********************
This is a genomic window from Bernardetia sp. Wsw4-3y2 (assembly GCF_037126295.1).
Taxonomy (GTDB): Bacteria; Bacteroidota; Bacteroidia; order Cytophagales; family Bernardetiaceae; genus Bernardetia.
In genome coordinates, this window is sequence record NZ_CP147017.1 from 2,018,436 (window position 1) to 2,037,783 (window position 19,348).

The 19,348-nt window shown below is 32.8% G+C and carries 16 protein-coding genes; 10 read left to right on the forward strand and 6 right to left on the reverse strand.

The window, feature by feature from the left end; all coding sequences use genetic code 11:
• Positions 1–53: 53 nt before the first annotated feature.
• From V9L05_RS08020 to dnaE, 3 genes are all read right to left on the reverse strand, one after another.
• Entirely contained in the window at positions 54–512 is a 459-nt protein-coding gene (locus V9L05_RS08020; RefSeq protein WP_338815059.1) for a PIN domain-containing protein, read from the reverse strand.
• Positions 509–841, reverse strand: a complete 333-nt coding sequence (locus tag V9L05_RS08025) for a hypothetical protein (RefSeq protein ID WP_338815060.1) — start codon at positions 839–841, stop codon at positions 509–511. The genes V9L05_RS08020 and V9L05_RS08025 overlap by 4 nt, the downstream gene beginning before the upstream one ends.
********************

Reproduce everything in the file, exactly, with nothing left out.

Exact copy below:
This is a genomic window from Bernardetia sp. Wsw4-3y2 (assembly GCF_037126295.1).
Taxonomy (GTDB): Bacteria; Bacteroidota; Bacteroidia; order Cytophagales; family Bernardetiaceae; genus Bernardetia.
In genome coordinates, this window is sequence record NZ_CP147017.1 from 2,018,436 (window position 1) to 2,037,783 (window position 19,348).

The 19,348-nt window shown below is 32.8% G+C and carries 16 protein-coding genes; 10 read left to right on the forward strand and 6 right to left on the reverse strand.

The window, feature by feature from the left end; all coding sequences use genetic code 11:
• Positions 1–53: 53 nt before the first annotated feature.
• From V9L05_RS08020 to dnaE, 3 genes are all read right to left on the reverse strand, one after another.
• Entirely contained in the window at positions 54–512 is a 459-nt protein-coding gene (locus V9L05_RS08020; RefSeq protein WP_338815059.1) for a PIN domain-containing protein, read from the reverse strand.
• Positions 509–841, reverse strand: a complete 333-nt coding sequence (locus tag V9L05_RS08025) for a hypothetical protein (RefSeq protein ID WP_338815060.1) — start codon at positions 839–841, stop codon at positions 509–511. The genes V9L05_RS08020 and V9L05_RS08025 overlap by 4 nt, the downstream gene beginning before the upstream one ends.